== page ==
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I think I’ve walked past Shu Shijian around five hundred times; it’s very unassuming, sandwiched between a store that sells cute hairbows and a bakery that sells very unpleasant sugar-glazed hot dogs.
I didn’t pick up on the the happy little lineup before mealtimes, or the pots of various oils and spices in the windows. I think I was a little scared off by the photographs of stewed rabbit heads beside the overhead menus. It just goes to show I have a lot to learn! My lunch there today was so good I may even try the rabbit heads next time.
Shu Shijian is a 专卖部, zhuanmaibu, or a shop that sells pre-prepared foods. There’s no seating. You just pick up various meat or vegetable dishes and take them home; it’s a terrifically convenient and economical concept. I loved how sauces for each dish were freshly mixed after ordering. It was exactly what you would do at home, without the fuss of preparing the meat or noodles yourself.
My cool-jelly noodles (川北凉粉) were great, with the slippery, mild noodles playing beautifully off the dressing, which included Sichuan pepper, ground pork, sesame seeds and preserved vegetable. Meanwhile the red-oil rabbit (红油兔丁) tasted lovely, with a sweet but wickedly hot red-oil sauce. Ask for a little extra sugar.
It turns out that there’s only one Shu Shijian in all of Beijing – here’s hoping they expand. But zhuanmaibu style shops are everywhere, so keep a lookout for them, especially those that specialize in Sichuanese foods! And if you’re looking for a delicious takeaway lunch around BNU, go no further.
West side of Xinjiekou Waidajie (新街口外大街), just a few minutes north of Beijing Normal University’s East Gate.
(Note: BNU/北师大 has two east gates, this is the larger, main one, located right beside the LiYun dorm).
(Link to map showing the location of the East Gate; just get there and walk north on Xinjiekou).
Huguosi snack shops are very traditional, very old-school bakeries and restaurants run by Hui Muslims. The shops’ namesake, Huguosi or “Protect the Nation Temple,” was once located on the west side of Xicheng district. Sadly, the temple was mostly knocked down in the 50s, but the little traditional snack shops on the same street (Huguosi Xiaochi Dian, or 护国寺小吃店) are still going strong and now have plenty of locations throughout the district.
These foods may be traditional, but they are popular. I hardly ever walk by the shop near Beijing Normal University without seeing a lineup of people stocking up on various red-bean-stuffed goods.
I really like the savory mahua 麻花, dough strands which bake up very hard and crunchy. It offers a salty, crispy, sesame-y bite.
Date bread is terrific, heavy and soft, with the date flavour permeating the dough. It’s more like a cake than a bread.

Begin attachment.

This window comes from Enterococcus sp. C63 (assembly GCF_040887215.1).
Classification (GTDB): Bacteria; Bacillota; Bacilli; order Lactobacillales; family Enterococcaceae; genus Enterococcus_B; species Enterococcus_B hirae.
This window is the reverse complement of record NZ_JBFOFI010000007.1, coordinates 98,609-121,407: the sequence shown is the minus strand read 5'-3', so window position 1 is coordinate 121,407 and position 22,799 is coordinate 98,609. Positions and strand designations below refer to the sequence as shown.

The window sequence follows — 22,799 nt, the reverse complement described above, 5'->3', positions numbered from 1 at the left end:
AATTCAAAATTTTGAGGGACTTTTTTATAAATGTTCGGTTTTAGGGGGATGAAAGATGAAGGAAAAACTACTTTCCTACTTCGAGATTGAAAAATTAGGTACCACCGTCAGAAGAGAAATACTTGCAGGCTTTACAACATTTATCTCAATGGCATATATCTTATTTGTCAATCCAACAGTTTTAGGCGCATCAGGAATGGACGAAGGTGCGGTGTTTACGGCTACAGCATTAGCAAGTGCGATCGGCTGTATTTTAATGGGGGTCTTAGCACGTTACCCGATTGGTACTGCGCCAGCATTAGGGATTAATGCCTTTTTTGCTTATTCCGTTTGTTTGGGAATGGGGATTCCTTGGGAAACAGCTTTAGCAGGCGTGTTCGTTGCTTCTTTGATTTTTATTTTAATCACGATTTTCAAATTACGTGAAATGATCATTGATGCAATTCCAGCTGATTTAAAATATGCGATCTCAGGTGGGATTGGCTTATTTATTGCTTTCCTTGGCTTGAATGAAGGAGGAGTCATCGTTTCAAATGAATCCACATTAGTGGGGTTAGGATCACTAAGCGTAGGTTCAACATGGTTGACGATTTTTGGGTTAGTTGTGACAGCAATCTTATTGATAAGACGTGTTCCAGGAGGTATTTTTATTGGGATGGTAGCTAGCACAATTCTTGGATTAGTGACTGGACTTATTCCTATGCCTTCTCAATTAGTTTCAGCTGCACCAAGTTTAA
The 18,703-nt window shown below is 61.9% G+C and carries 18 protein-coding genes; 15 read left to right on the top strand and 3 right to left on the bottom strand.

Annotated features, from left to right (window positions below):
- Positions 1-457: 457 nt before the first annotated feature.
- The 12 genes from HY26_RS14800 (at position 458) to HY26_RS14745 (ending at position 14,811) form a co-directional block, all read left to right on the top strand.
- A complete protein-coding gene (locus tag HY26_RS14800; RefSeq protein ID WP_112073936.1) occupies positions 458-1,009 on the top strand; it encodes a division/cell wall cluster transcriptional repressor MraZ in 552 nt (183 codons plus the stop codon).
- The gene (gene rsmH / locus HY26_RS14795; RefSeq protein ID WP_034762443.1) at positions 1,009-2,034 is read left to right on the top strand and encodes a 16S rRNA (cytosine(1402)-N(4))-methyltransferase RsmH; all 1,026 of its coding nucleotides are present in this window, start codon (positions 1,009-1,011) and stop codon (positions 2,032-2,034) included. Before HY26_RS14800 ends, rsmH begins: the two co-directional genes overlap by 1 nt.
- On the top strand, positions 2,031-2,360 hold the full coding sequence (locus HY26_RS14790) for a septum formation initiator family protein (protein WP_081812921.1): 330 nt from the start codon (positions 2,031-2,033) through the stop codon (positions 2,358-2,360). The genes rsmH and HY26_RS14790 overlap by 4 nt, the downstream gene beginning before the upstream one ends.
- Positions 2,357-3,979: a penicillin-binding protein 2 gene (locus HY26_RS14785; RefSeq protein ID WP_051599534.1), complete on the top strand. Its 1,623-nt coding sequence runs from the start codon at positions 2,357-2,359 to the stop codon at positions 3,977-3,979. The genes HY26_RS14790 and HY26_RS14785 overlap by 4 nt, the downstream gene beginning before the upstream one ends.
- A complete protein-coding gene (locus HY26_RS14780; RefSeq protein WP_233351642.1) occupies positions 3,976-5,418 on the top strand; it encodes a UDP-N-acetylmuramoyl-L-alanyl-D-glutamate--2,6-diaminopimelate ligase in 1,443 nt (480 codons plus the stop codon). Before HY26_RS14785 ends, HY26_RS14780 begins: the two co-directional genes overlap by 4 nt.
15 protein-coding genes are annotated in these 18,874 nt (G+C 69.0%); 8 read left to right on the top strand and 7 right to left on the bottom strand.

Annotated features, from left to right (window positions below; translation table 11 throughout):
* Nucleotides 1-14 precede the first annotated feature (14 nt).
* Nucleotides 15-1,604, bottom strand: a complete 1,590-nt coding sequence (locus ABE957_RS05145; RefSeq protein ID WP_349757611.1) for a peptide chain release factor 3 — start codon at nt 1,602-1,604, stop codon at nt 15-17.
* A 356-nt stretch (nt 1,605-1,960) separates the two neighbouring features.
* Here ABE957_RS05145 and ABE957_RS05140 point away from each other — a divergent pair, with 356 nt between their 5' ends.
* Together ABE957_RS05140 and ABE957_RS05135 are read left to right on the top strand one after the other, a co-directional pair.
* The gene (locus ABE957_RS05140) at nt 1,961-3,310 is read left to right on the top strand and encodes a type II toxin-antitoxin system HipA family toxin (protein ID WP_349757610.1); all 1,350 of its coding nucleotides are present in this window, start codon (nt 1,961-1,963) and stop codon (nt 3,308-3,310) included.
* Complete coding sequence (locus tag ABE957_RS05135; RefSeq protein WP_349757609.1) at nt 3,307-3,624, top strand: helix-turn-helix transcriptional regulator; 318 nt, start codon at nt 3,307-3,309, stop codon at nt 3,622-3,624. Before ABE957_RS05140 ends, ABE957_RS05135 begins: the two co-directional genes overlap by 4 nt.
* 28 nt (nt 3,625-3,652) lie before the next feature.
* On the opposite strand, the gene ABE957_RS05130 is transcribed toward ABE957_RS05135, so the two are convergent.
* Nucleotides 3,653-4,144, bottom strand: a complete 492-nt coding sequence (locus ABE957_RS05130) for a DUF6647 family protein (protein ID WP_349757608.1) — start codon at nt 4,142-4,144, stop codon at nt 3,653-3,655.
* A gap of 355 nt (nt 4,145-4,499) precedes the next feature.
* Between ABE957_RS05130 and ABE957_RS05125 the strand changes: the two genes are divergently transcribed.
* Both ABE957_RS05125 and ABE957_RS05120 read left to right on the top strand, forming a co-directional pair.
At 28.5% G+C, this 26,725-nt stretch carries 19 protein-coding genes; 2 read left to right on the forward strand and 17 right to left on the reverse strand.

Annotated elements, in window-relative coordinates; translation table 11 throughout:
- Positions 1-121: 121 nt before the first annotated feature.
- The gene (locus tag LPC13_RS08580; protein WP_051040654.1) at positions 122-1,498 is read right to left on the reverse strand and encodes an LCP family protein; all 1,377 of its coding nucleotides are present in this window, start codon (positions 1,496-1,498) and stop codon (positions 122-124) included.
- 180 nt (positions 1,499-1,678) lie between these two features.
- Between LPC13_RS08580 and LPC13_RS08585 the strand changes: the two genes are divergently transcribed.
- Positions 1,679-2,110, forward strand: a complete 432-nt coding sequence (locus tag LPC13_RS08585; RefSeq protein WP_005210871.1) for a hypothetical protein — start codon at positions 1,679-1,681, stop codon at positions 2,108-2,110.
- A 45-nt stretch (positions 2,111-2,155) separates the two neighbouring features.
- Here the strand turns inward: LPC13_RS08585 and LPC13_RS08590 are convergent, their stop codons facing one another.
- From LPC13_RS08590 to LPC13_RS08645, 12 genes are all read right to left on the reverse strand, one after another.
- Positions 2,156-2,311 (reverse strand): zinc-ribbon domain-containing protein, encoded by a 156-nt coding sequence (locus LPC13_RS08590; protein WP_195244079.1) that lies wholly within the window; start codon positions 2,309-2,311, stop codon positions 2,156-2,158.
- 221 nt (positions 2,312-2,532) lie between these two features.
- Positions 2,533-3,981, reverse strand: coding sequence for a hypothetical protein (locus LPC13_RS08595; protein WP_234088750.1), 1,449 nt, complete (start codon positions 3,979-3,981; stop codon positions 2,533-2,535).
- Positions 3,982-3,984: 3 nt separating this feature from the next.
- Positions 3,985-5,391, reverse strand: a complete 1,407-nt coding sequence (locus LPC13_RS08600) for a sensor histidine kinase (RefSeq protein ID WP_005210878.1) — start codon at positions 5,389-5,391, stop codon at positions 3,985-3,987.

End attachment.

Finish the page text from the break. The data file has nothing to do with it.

I also love the coconut-covered, red-bean filled pastries (just look for the coconut, they’re not hard to spot). But really the best thing to do here is point that everything that looks good and taste for yourself!
Huguosi Xiaochi Dian/护国寺小吃店
Google Map of locations throughout the city (concentrated in Xicheng district).
Also see this longer and more detailed post by Beijing Haochi on the actual meals you can eat at the largest “snack shop” on Huguosi street itself.
Cuisine: Peking Duck, homestyle dishes, palace snacks
Price per person: 40-80 RMB
Beijing’s restaurants are of wildly varying quality. But there’s one thing you can say for this city, and that is that the duck is always done right. Take Jing Wei Zhai for example. It’s a lesser-known chain restaurant (there are 11 branches in Beijing). But here, a seriously delicious duck can be yours for under 40 RMB a person.
First, you’ll be greeted by cheerful ladies dressed in red.
Then, you’ll have to choose what to eat from a menu with a mix of traditional Beijing dishes and popular Sichuan ones. We opted for stir-fried cabbage (see a great recipe on Beijing Haochi!), the restaurant’s famous zhajiang noodles (炸酱面) and “rolling donkeys” （驴打滚).
The “donkeys” are really glutinous rice rolled around red bean paste and coated in toasted soybean flour. I love a bite of sticky, chewy, glutinous rice, and these have the added fun of coming from the menu’s “palace snack” section. At this restaurant you are literally eating like a king.
Then you get to season your noodles liberally from the noodle-sauce bar. I may have gone a little overboard.
And then the duck arrives. You may already have caught a glimpse of a serious young man slicing it at a distance.
I love that the duck comes with canteloupe, as well as plum sauce. I like one strip of canteloupe and one of cucumber in my duck roll. I also like piling on the garlic until my dining companion chokes a little bit. There’s no fussing with sea cucumber-duck dishes or duck-related paraphernalia coming to your table here. Just damn good duck. And you can enjoy it with a cheap bottle of Yanjing. You can come on a weekday in a hoodie. Duck minus a dress code. I love it.